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After the dramatic Amnesia (Piazza Grande 2015) and the documentary Il venerabile W. (Out of Competition 2017), Barbet Schroeder returns to Locarno, again in a non-competitive context, with another human portrait. But where his previous feature film closed what the director himself considered a triptych on the various facets of evil (after the two documentaries on the Ugandan dictator Idi Amin and the lawyer French Jacques Vergès, defender of terrorists and war criminals), this time, with Ricardo et la Peinture, it is about being in the company of a good man, gentle and devoted to painting. To be exact that of Ricardo Cavallo, Argentine painter, born in 1954, resident permanently in France since the seventies and a friend of Schroeder. Passionate about art since he was a boy, he has dedicated his whole life to painting, sometimes hermit or ascetic, as shown by some of his unconventional habits that the director chooses to emphasize in an amused way: since 1967, when he was 13 years old, Cavallo eats rice every day, with all meals, breakfast included.
Schroeder accompanies him while preparing some of his works, while transmitting his passion to the children of the village where he lives, and above all while explaining various passages in the history of painting. The title, in fact, does not refer only to Cavallo's artistic activity, but to his eternal passion for art: in several passages of the film his commitment as a teacher is in equal measure an artist's portrait and a beautiful lesson in art history. A lesson that in some ways is unsettling in the hands of Schroeder, known for his interest, both in documentaries and in fiction, for the stories of decidedly disreputable people (just think of The Von Bulow Mystery, which earned the Oscar for Jeremy Irons). Everything is in the name of beauty, aesthetic and spiritual, in this journey through time through various eras and from one location to another, between Argentina and France, which helps us understand how the evolution of painting techniques have shaped the personality of Ricardo Cavallo, and the director's affection for his friend is evident. There is no desire to shock or provoke, which was present, instead, in the documentary on Vergès (the famous line "I would also defend Bush, but he should plead guilty"): only the sincere desire to accompany and listen to a man who has so many things to tell, both in the intimate context of his home and in the most majestic landscape that often inspire him and push him to think big (the film opens with Ricardo at work on a very large painting composed of many smaller paintings). And as with the children with whom he interacts regularly, it is unlikely that his passion, after almost two hours of screening, has not also infected the audience.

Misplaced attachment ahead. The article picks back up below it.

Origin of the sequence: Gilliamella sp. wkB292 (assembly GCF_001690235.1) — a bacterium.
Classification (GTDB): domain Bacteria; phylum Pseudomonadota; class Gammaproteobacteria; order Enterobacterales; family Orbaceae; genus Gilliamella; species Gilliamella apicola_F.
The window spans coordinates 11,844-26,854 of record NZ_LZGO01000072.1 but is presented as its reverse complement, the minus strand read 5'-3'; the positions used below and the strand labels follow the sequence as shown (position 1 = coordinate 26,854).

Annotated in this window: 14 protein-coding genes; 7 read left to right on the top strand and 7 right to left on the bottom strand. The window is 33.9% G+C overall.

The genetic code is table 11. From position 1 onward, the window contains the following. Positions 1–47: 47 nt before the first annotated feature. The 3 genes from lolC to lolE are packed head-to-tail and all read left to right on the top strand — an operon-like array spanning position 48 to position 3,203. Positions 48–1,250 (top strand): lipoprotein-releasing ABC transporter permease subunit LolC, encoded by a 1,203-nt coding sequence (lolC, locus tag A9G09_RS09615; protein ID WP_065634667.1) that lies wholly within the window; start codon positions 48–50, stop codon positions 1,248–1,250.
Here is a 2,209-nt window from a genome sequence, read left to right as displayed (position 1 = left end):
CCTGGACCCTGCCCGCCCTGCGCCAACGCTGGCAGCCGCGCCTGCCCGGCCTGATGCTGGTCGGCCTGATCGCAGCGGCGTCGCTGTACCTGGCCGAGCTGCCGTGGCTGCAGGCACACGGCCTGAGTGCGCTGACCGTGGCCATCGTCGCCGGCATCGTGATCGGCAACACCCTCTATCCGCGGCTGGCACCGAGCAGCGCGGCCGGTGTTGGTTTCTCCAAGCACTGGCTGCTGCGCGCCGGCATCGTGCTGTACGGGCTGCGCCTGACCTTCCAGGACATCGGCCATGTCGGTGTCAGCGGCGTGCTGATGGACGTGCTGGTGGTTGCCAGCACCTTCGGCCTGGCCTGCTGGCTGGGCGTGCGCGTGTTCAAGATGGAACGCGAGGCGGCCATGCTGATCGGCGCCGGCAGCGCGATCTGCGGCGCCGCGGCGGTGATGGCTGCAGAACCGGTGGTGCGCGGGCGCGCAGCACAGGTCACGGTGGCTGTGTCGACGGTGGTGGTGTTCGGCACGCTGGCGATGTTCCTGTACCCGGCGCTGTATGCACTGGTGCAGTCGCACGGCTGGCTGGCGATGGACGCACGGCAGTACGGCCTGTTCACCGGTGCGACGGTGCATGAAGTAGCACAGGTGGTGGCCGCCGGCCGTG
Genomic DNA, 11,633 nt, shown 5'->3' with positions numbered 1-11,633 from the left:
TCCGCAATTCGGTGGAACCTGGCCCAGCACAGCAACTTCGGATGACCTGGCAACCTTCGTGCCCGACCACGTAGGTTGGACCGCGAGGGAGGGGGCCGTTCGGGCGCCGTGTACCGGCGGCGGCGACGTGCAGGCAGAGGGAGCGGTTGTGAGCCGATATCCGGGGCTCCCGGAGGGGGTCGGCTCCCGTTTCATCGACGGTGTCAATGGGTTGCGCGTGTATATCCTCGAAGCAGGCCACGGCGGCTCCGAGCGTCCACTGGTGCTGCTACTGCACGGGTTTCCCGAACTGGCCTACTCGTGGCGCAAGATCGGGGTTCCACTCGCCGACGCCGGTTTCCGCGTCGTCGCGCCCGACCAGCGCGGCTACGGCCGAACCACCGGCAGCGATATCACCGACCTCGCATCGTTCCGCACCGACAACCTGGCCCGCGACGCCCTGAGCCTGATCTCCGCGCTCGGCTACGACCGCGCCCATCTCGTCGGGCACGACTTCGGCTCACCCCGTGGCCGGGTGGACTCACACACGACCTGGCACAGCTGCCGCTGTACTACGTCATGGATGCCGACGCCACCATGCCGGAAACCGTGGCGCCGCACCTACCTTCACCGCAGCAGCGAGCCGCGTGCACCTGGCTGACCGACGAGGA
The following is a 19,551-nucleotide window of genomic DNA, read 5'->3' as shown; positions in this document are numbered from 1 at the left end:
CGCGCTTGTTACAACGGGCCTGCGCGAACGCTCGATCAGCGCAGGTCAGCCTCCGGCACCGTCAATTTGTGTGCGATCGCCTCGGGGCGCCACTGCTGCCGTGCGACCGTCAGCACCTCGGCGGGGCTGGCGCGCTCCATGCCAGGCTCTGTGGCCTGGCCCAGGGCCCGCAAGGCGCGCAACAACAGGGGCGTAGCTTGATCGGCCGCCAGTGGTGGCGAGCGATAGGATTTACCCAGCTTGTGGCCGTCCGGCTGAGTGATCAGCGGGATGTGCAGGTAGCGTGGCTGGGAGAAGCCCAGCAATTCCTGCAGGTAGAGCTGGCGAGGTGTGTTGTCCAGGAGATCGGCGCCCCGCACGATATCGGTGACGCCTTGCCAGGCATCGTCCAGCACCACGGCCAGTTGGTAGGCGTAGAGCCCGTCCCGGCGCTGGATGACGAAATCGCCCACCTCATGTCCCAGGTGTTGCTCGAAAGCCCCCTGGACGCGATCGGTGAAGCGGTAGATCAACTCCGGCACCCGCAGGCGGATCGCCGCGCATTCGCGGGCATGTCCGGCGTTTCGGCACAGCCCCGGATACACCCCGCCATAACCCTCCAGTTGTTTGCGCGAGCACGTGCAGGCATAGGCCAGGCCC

The protagonist of the documentary, Ricardo Cavallo, emigrated from Buenos Aires to France in 1976. In 2003 he moved to Brittany, where the film is set.